Each spring, Whitman College’s Science Outreach program visits more than 40 classrooms around the Walla Walla Valley, bringing science education to hundreds of students.
Science Outreach isn’t able to bring its hands-on lessons to schools this spring, but coordinator Heidi Chapin is trying to do one better: She’s bringing them straight into the home.
Chapin and a team of Whitman students have put together Science at Home, a series of short and easy-to-follow experiments that can be conducted at home with common materials.
“I hope that by creating this resource, we are able to give something to our community that will help folks have fun while exploring scientific concepts using resources they have in their home,” Chapin said.
The Science at Home webpage features videos of the experiments, and printable instruction sheets. Budding scientists can learn how to extract DNA from a strawberry using dish detergent, salt and rubbing alcohol; experiment with density by making a rainbow in a jar with various types of common liquids; even create a hybrid rocket engine with hydrogen peroxide, yeast and uncooked noodles.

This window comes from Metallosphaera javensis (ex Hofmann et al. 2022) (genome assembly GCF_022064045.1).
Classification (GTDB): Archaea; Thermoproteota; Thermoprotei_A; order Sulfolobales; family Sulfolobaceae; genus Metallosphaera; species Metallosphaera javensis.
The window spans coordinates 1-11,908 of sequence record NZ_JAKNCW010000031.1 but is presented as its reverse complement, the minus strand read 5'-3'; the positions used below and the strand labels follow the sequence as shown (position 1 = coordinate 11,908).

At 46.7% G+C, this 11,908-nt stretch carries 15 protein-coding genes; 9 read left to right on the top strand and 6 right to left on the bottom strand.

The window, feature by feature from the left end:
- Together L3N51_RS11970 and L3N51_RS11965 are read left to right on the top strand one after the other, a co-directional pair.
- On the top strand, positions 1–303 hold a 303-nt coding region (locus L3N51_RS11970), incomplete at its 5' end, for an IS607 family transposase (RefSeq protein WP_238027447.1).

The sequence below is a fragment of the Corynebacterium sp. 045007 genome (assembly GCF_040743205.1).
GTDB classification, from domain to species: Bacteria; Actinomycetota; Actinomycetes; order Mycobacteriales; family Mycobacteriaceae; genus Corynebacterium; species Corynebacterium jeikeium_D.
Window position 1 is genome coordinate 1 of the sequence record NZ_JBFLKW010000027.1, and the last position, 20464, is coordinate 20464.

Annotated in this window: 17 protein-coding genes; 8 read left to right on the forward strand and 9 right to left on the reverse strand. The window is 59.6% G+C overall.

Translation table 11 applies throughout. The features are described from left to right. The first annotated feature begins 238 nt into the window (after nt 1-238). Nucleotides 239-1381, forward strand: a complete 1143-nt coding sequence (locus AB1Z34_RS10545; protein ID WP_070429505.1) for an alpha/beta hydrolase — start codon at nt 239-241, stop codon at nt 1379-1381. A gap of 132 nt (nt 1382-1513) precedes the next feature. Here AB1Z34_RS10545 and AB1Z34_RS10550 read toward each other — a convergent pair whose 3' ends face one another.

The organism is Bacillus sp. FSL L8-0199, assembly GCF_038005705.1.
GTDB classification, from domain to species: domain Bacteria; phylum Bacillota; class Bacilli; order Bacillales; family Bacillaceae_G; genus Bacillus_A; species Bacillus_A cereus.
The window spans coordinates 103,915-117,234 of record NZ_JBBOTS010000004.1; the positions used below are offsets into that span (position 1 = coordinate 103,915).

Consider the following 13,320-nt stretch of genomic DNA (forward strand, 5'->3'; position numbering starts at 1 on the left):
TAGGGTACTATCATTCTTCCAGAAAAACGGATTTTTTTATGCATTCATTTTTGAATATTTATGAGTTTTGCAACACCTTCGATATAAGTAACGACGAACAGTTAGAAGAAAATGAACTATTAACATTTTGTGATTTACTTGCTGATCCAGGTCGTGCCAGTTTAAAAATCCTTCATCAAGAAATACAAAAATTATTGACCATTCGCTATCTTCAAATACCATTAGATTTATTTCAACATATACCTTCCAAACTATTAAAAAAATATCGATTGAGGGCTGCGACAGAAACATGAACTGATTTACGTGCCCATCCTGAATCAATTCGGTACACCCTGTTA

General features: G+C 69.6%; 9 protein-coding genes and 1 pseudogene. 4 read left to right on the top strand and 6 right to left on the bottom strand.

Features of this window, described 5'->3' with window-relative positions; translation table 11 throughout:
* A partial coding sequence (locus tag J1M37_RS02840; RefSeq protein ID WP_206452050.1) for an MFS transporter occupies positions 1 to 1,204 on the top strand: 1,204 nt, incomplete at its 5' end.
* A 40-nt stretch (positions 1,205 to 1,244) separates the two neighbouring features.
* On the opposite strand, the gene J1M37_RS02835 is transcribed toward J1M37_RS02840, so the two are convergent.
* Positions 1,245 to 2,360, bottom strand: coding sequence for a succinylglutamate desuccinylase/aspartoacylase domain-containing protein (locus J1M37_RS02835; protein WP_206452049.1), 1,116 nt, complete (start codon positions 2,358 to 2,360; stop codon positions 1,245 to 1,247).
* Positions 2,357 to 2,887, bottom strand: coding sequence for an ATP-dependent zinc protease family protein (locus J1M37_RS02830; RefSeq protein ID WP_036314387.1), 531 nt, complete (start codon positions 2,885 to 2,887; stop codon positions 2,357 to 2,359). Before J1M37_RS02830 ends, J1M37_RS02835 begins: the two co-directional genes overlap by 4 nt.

“I hope kids will have fun with these experiments at home and see that science doesn't have to happen in a school setting, but can be done anywhere,” said Lill Lawrence-Paine ’20, a geology-environmental studies major and Science Outreach intern.
The video experiments may be ones that area elementary students are familiar with, especially if they’ve attended one of the nine Science Night events the program hosts each year. Chapin is also planning a video with Candy the corn snake, who is a frequent reptile visitor to area classrooms.
Chapin can relate to the stress that parents around the country are facing as they home-school their children — she has a seventh-grader and college freshman learning from home. She hopes parents can use the Science at Home materials to keep children excited about learning.
“I want to continue to inspire kids to be curious,” she said. “It’s fun, and in five minutes you can do something quick easy that explores a scientific concept.”
The public can access the science videos and instruction sheets at whitman.edu/science-at-home.